"Mizuki-sensei!" Sakura exclaimed. It was only after she had said it that she realized how loudly that had come out. Sakura looked around to see if anybody had noticed.

Toya continued to talk to Yukito at the dinner table, and her father was still cleaning the plates in the kitchen, despite the fact that Sakura had stopped drying them to answer the phone.

In a more normal voice Sakura said, "Good evening... umm... did you get my letter?"

"Yes, we did. That's why I called you," Kaho's gentle voice said.

"So then... Ahh... What do you think I'm doing wrong?" Sakura askd. She braced herself for the revelation which would make everything make sense.

"We have a few ideas what it might be, but to tell you the truth, there really isn't any good way to describe them over the phone. Even if we could, it probably wouldn't do very much good. You'd just have more problems right after you got past your current issue," Kaho said.

"Hoe..." Sakura dejected reply came out.

"Don't worry. We have an idea," Kaho said.

"What's that?" Sakura asked, hope once again blossoming within her.

"How would you like to come to the United Kingdom to go to a magic school?" Kaho asked.

"Hoe?" Sakura asked.

"There's a very famous school here called Hogwarts School of Witchcraft and Wizardry. Many of the best witches in the world graduated from it. I'm sure if you came you would learn a great deal to help you with your magic," Kaho explained.

Sakura's mind stopped as suddenly as if it had been traveling at highway speeds before hitting a brick wall. She had, of course, heard of studying abroad, but that was usually for people in high school or university.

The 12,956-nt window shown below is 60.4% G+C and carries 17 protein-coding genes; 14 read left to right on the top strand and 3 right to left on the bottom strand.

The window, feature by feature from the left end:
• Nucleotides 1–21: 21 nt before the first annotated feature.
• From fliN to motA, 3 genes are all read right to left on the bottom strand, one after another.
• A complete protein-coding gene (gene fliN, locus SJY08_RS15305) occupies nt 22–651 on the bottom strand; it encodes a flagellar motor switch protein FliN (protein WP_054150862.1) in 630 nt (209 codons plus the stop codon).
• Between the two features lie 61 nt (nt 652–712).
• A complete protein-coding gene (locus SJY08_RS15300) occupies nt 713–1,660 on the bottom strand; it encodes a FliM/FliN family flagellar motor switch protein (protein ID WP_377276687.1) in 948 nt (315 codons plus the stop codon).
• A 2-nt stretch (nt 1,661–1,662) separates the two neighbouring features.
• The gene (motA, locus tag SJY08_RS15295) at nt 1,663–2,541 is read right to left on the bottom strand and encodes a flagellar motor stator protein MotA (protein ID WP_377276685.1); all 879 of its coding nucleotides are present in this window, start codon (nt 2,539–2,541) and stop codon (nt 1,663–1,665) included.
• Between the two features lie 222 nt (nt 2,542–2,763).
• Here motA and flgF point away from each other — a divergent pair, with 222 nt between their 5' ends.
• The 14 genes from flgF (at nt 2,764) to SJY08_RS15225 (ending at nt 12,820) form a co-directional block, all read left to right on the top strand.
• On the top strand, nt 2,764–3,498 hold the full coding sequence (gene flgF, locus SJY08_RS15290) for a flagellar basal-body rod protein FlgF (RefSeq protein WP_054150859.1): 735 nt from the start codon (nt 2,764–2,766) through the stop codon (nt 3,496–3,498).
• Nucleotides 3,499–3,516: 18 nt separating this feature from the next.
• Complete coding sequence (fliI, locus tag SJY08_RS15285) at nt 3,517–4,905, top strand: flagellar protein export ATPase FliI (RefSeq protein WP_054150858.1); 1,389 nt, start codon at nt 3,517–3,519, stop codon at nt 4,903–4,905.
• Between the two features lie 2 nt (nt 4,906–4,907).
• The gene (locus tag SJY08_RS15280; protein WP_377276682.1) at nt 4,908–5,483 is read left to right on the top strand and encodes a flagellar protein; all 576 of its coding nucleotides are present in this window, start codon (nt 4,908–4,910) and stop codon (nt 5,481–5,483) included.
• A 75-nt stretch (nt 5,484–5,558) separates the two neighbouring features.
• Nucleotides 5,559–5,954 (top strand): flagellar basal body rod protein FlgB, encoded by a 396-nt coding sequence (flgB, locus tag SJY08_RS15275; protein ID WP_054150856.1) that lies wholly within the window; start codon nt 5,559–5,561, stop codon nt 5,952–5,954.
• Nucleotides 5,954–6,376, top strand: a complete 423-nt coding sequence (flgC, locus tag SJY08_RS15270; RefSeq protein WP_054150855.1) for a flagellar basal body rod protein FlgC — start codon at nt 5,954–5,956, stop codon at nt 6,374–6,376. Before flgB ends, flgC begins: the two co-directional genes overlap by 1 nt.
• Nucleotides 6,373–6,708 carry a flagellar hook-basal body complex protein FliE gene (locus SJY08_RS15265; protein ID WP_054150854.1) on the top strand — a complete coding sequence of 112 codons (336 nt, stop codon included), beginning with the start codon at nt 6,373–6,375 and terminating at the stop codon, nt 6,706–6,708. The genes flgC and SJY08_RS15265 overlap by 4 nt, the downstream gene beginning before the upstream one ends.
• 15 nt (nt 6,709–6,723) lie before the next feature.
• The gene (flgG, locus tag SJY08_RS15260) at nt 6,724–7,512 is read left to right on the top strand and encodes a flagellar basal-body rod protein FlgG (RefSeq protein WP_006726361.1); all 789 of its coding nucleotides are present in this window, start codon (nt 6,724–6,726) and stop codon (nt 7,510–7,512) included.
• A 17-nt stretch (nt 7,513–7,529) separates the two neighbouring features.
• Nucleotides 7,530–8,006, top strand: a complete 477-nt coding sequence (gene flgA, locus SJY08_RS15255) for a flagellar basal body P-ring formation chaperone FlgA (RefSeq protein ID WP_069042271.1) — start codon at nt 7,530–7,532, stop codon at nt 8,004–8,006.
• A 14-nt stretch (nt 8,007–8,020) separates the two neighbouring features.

"Out in the United Kingdom? That far? Aren't there any schools in Japan I could go to?" Sakura asked.

"It's true there are many prestigious magical schools in the East, especially in China. However if you are trying to create new cards, you will really need to attend a school in the West. Hogwarts is one of the best schools out here, and I teach there too, so I can help smooth things over if you decide come," Kaho said.

"But what about my father? And my brother? And Tomoyo-chan? And everybody?" Sakura asked.

"Eriol and I can explain things to your family, and you can still go home to visit your friends and family over the winter," Kaho said.

Sakura was silent while she thought. She was torn about what she should do. She never imagined that her small experiments with magic might lead to her leaving Japan to study abroad. The thought left her completely overwhelmed.

"Do you think I should go?" Sakura eventually asked.

There was a long pause before Kaho finally said, "Yes, I think you should. It'll be very hard, and it won't all be happy, but I think it would be a very good for you."

There was another pregnant pause as Sakura thought more about this life-changing decision. Finally, with more conviction than she really felt, Sakura said, "Okay. I'll go. What do I need to do?"

"Well, the first step is easy for you. Is your father around?" Kaho asked.

"Yes," Sakura said

"Can you put him on the phone so we can arrange things?" Kaho asked.

"Okay. One second," Sakura said.

Sakura put the phone down and walked back to the kitchen. Her father had just finished cleaning the last of the dishes, and they stood stacked on the side of the sink, waiting to be dried.

"Dad? Do you remember Mizuki-sensei?" Sakura asked.

"She was your teacher from a few months ago, wasn't she?" Fujitaka asked.

"Yes. She's on the phone, and she wants to talk to you," Sakura rushed out, completely avoiding the heart of the matter.

"She does? That's strange. Okay. Do you think you can dry these dishes while I talk with her?" Fujitaka asked.